TRUTH: If this were the case, then one of the Twelve disciples is missing; there are only thirteen figures in the painting (Jesus and the Twelve), not fourteen. Some have pointed out that the apostle John (at Jesus’ right hand) has a feminine appearance, but da Vinci often portrayed younger men in this way (for example, his painting of John the Baptist).
FALSE CLAIM: Jesus intended for Mary Magdalene to be the true leader of the church, as she was a member of the tribe of Benjamin.
TRUTH: Yet again, there is no historical evidence that Jesus intended for Mary to lead the church rather than the apostles. Also, we are not given any information on Mary’s tribal affiliation.
FALSE CLAIM: Early Jews believed that the Holy of Holies in the temple housed both Yahweh God and Shekinah, His female equal.
TRUTH: The Jews believed in only one God, and not in a female equal. “Shekinah” was the Hebrew term for God’s glory present where He was. Judaism was the only ancient religion in the world that believed in monotheism (the belief in only one God).
FALSE CLAIM: The Roman emperor Constantine was a pagan for most of his life and “was baptized on his deathbed, [when he was] too weak to protest.”
TRUTH: Most historians believe that, although he made mistakes, Constantine was a true convert to Christianity who rejected pagan religion and wanted to be baptized before his death. During his reign, he financed the building of many churches around the empire, called together the Council of Nicea (helping pay for many ministers to attend), and repaid Christians for losses they had suffered during the persecutions of previous Roman emperors. Many who have studied history regard Constantine as a major figure in spreading Christianity throughout the Roman Empire during the Fourth Century.
FALSE CLAIM: Constantinewas responsible for changing the Christian day of worship from Saturday to Sunday, to make it the same day that pagans worshiped the sun.
TRUTH: Acts 20:7 and 1 Corinthians 16:2, as well as writings of early church leaders, refer to the first day of the week as the day the church would come together for worship. The reason they gathered on Sunday was to honor Jesus’ resurrection, which occurred on the first day of the week. This day is also referred to as “the Lord’s Day (Revelation 1:10).
FALSE CLAIM: The Priory of Sion was founded in 1099 in Jerusalemby the king of France. It was designed to preserve the “secret” of Jesus’ and Mary’s marriage and daughter. Historic figures who became a part of the Priory have included Leonardo da Vinci and Sir Isaac Newton. (Note: Parts of this claim appear on the first page of The Da Vince Code book as a “FACT.”)
TRUTH: The Priory of Sion (the one on whose claims Dan Brown bases his book) was founded in 1956 in France. So obviously da Vinci and Newton (who lived hundreds of years ago) could not have been a part of it. It is largely considered a fringe group without much credibility.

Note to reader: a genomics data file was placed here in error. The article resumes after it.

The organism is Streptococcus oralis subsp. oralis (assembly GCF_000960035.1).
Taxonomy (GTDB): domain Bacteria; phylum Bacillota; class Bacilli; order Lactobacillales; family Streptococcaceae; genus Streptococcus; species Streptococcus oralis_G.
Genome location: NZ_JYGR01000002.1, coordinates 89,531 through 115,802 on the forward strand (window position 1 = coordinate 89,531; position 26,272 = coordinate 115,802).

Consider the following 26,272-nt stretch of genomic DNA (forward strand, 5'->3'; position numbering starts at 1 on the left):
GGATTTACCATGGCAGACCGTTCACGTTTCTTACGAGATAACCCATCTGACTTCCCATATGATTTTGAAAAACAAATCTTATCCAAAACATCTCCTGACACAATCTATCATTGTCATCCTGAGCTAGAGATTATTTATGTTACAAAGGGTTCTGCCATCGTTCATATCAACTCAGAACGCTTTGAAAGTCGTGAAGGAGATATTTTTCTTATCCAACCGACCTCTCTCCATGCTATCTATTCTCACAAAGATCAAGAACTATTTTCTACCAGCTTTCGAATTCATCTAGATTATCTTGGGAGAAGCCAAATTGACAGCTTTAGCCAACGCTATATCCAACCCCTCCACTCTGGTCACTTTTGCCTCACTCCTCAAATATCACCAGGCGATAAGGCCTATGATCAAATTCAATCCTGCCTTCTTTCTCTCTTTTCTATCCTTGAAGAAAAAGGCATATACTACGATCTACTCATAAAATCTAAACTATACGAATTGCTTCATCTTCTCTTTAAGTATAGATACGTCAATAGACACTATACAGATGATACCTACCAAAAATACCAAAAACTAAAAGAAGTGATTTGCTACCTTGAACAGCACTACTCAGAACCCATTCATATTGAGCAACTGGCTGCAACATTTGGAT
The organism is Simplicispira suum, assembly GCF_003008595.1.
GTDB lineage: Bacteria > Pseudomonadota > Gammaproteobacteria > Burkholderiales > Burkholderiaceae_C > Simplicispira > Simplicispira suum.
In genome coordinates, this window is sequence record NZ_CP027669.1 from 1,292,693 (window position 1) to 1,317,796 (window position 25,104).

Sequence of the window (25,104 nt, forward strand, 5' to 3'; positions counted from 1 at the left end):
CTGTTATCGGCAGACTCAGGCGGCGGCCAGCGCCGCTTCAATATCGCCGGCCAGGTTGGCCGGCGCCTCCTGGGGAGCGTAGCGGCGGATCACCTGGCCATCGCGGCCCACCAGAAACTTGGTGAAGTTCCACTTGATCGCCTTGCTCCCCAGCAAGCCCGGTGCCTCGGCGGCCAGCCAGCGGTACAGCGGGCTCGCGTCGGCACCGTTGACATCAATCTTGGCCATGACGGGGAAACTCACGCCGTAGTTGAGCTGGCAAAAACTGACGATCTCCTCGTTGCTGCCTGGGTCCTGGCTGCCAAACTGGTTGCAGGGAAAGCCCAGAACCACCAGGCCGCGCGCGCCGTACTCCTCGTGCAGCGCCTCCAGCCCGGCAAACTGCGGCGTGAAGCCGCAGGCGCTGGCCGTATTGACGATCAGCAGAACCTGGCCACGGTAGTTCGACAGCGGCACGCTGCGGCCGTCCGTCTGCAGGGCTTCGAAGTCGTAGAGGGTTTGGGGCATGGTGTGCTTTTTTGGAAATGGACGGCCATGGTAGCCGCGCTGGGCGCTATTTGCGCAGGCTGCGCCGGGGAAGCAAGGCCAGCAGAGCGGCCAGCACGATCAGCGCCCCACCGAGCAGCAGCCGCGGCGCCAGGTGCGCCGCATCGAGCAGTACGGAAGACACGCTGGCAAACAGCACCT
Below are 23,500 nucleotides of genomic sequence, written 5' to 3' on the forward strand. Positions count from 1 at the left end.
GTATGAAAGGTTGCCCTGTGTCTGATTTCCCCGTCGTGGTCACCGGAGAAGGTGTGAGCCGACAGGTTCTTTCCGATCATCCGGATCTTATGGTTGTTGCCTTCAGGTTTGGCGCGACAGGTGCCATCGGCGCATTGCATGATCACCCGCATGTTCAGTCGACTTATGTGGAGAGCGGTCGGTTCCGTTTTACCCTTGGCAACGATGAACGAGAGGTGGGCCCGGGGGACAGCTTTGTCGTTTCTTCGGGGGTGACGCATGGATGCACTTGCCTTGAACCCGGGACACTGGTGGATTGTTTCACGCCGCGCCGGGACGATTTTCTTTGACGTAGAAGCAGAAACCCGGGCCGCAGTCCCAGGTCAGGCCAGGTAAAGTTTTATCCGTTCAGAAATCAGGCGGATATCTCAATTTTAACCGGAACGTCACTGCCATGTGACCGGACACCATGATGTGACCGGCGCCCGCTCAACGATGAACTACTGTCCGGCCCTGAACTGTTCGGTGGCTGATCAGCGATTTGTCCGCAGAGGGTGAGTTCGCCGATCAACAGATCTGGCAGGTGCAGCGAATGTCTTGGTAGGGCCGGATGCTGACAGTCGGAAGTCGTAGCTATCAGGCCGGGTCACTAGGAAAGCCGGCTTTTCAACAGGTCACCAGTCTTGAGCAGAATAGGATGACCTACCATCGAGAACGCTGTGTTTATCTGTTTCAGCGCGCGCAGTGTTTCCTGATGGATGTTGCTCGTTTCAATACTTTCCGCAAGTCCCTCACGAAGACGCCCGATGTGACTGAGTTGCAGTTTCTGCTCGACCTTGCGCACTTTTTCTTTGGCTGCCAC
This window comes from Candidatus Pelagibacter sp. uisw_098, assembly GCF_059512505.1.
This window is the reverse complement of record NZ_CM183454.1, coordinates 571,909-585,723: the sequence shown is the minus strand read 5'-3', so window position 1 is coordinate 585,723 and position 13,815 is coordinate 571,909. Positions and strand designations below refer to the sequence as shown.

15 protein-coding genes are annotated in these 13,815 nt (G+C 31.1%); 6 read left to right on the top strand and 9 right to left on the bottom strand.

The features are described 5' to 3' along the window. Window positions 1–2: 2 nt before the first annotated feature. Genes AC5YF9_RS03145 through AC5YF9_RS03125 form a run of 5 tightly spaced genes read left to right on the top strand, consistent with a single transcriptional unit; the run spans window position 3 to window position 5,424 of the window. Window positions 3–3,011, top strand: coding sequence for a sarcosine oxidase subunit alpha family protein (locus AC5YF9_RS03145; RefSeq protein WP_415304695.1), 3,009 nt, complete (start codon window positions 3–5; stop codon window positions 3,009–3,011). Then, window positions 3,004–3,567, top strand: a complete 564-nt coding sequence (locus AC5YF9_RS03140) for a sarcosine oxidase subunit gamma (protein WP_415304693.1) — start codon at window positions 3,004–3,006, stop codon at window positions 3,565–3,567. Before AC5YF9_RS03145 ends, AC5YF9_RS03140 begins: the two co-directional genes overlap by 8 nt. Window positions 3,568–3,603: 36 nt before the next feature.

There was a priory of sion founded around 1100, but it is not the same Priory of Sion. It was a Roman Catholic order of monks.
FALSE CLAIM: The history of the Priory, including the names of famous figures involved with the group, was discovered through documents found inFrance’s National Library.
TRUTH: Documents claiming the Priory’s history were found in the Library, but were placed there by a man named Pierre Plantard, a co-founder of the 1956 Priory. Plantard was a known anti-Semite and Nazi sympathizer, and had been arrested for fraud in 1953. Information in the documents was exposed as false in a 1996 BBC documentary and in several French books. Additionally, historians discovered letters written in the 1960s by Plantard and two other men with plans to combat their critics by coming up with new falsehoods.
FALSE CLAIM: The Knights Templar military order knew the secret of the Holy Grail. (Brown defines the Holy Grail as Mary Magdalene, who he claims bore the bloodline of Christ). The Templars blackmailed the pope at the time (Pope Clement V), because they knew that the “secret” of Jesus’ marriage and child could turn the church upside down. So Pope Clement, not wanting to become a victim of blackmail, had the Templars arrested and burned at the stake.
TRUTH: The Knights Templar was a military order of the church, created in 1118 (during the Crusades) to accompany pilgrims on journeys to and from the Holy Land. The Templars are credited with creating banking practices, and by 1291, they were very wealthy because of banking and because they sold religious relics. Brown acknowledges this much.
However, in the early 1300s, the king of France (King Philip IV), not Pope Clement, had the Templars arrested, and in some cases, burned at the stake. Most historians believe that King Philip had the Templars arrested and killed in order to obtain their wealth.
FALSE CLAIM: The Templars found of thousands of pages under the Jewish temple about Jesus’ and Mary’s marriage and child.
TRUTH: There is no credible historical evidence that this happened.
FALSE CLAIM: The church “demonized sex,” unlike pagan religions which practiced sex as a religious ritual.
TRUTH: God designed sex to be enjoyed in marriage. Even though that gift comes with some responsibility, it’s only for our benefit in this age of teen pregnancy and sexually-transmitted diseases. As Hannegraaff and Maier write, “Christianity regards sexuality as one of God’s greatest gifts—albeit a gift that should be used responsibly.”
Hank Hanegraaff and Paul L. Maier, The Da Vinci Code: Fact or Fiction? (Wheaton,IL: Tyndale House, 2004).
The Da Vinci Code: A Companion Guide to the Movie. Campus Crusade for Christ, http://www.campuscrusade.com/DaVinciquest/Pdfs/DaVinci_Guide.pdf.
Phil Karayan, “Debunking the Da Vinci Code,” http://www.truthnet.org/Christianity/cults/davincicode.
Josh McDowell, The Da Vinci Code: A Quest for Answers. (Holiday, FL: Green Key, 2006).
Albert Mohler, “Deciphering the Da Vinci Code,” http://www.crosswalk.com/fun/1212187.html.
Darrell L. Bock, Breaking the Da Vinci Code. (Nashville: Thomas Nelson reprint, 2006).
“Official Christianity Glossary,” http://uwacadweb.uwyo.edu/religionet/er/christ/Cglossry.htm.